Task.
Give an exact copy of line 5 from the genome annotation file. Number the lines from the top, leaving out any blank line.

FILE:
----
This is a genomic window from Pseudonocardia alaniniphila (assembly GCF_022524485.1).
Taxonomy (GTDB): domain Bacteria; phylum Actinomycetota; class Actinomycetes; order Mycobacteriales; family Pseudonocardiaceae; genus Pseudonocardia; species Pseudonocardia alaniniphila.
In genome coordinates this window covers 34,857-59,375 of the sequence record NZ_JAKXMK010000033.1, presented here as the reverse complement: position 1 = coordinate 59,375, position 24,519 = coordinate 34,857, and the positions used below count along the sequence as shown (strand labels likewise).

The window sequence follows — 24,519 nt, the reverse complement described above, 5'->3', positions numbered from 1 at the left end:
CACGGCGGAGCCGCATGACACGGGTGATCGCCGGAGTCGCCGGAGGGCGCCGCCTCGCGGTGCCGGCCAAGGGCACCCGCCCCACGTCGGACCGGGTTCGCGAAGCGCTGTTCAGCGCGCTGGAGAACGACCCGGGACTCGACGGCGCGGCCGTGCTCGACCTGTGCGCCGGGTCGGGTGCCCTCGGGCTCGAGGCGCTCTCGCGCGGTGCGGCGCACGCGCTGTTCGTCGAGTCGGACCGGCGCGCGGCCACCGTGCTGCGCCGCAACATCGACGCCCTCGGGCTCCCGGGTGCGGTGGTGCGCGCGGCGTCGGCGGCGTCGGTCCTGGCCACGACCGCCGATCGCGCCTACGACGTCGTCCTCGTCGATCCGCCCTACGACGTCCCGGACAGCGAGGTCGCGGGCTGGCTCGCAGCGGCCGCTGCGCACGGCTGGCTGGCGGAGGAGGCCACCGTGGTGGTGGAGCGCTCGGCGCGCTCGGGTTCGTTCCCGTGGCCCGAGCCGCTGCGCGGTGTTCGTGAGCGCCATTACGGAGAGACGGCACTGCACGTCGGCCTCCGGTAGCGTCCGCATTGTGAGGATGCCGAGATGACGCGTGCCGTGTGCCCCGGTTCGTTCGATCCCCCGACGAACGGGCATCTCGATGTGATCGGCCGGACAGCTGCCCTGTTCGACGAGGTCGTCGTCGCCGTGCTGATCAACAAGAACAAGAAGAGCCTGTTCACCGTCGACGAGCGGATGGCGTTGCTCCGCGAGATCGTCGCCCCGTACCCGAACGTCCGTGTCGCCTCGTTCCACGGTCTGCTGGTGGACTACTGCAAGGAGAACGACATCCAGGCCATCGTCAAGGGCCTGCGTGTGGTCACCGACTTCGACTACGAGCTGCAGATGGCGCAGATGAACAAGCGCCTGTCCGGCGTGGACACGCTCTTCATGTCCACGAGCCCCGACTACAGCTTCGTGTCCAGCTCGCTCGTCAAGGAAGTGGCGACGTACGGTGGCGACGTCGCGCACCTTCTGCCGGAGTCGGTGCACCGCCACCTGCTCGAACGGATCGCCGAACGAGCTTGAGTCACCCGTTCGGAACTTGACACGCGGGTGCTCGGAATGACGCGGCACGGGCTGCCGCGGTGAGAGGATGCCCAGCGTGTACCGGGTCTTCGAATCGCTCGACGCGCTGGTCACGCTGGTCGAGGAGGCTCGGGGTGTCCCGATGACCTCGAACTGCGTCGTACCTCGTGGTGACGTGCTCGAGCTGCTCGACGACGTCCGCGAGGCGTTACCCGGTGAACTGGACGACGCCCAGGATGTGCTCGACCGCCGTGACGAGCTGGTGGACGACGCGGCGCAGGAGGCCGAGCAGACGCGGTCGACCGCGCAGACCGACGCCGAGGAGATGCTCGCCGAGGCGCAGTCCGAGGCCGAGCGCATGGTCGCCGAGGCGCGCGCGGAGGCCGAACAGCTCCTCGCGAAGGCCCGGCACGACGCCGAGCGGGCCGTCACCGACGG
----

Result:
CACGGCGGAGCCGCATGACACGGGTGATCGCCGGAGTCGCCGGAGGGCGCCGCCTCGCGGTGCCGGCCAAGGGCACCCGCCCCACGTCGGACCGGGTTCGCGAAGCGCTGTTCAGCGCGCTGGAGAACGACCCGGGACTCGACGGCGCGGCCGTGCTCGACCTGTGCGCCGGGTCGGGTGCCCTCGGGCTCGAGGCGCTCTCGCGCGGTGCGGCGCACGCGCTGTTCGTCGAGTCGGACCGGCGCGCGGCCACCGTGCTGCGCCGCAACATCGACGCCCTCGGGCTCCCGGGTGCGGTGGTGCGCGCGGCGTCGGCGGCGTCGGTCCTGGCCACGACCGCCGATCGCGCCTACGACGTCGTCCTCGTCGATCCGCCCTACGACGTCCCGGACAGCGAGGTCGCGGGCTGGCTCGCAGCGGCCGCTGCGCACGGCTGGCTGGCGGAGGAGGCCACCGTGGTGGTGGAGCGCTCGGCGCGCTCGGGTTCGTTCCCGTGGCCCGAGCCGCTGCGCGGTGTTCGTGAGCGCCATTACGGAGAGACGGCACTGCACGTCGGCCTCCGGTAGCGTCCGCATTGTGAGGATGCCGAGATGACGCGTGCCGTGTGCCCCGGTTCGTTCGATCCCCCGACGAACGGGCATCTCGATGTGATCGGCCGGACAGCTGCCCTGTTCGACGAGGTCGTCGTCGCCGTGCTGATCAACAAGAACAAGAAGAGCCTGTTCACCGTCGACGAGCGGATGGCGTTGCTCCGCGAGATCGTCGCCCCGTACCCGAACGTCCGTGTCGCCTCGTTCCACGGTCTGCTGGTGGACTACTGCAAGGAGAACGACATCCAGGCCATCGTCAAGGGCCTGCGTGTGGTCACCGACTTCGACTACGAGCTGCAGATGGCGCAGATGAACAAGCGCCTGTCCGGCGTGGACACGCTCTTCATGTCCACGAGCCCCGACTACAGCTTCGTGTCCAGCTCGCTCGTCAAGGAAGTGGCGACGTACGGTGGCGACGTCGCGCACCTTCTGCCGGAGTCGGTGCACCGCCACCTGCTCGAACGGATCGCCGAACGAGCTTGAGTCACCCGTTCGGAACTTGACACGCGGGTGCTCGGAATGACGCGGCACGGGCTGCCGCGGTGAGAGGATGCCCAGCGTGTACCGGGTCTTCGAATCGCTCGACGCGCTGGTCACGCTGGTCGAGGAGGCTCGGGGTGTCCCGATGACCTCGAACTGCGTCGTACCTCGTGGTGACGTGCTCGAGCTGCTCGACGACGTCCGCGAGGCGTTACCCGGTGAACTGGACGACGCCCAGGATGTGCTCGACCGCCGTGACGAGCTGGTGGACGACGCGGCGCAGGAGGCCGAGCAGACGCGGTCGACCGCGCAGACCGACGCCGAGGAGATGCTCGCCGAGGCGCAGTCCGAGGCCGAGCGCATGGTCGCCGAGGCGCGCGCGGAGGCCGAACAGCTCCTCGCGAAGGCCCGGCACGACGCCGAGCGGGCCGTCACCGACGG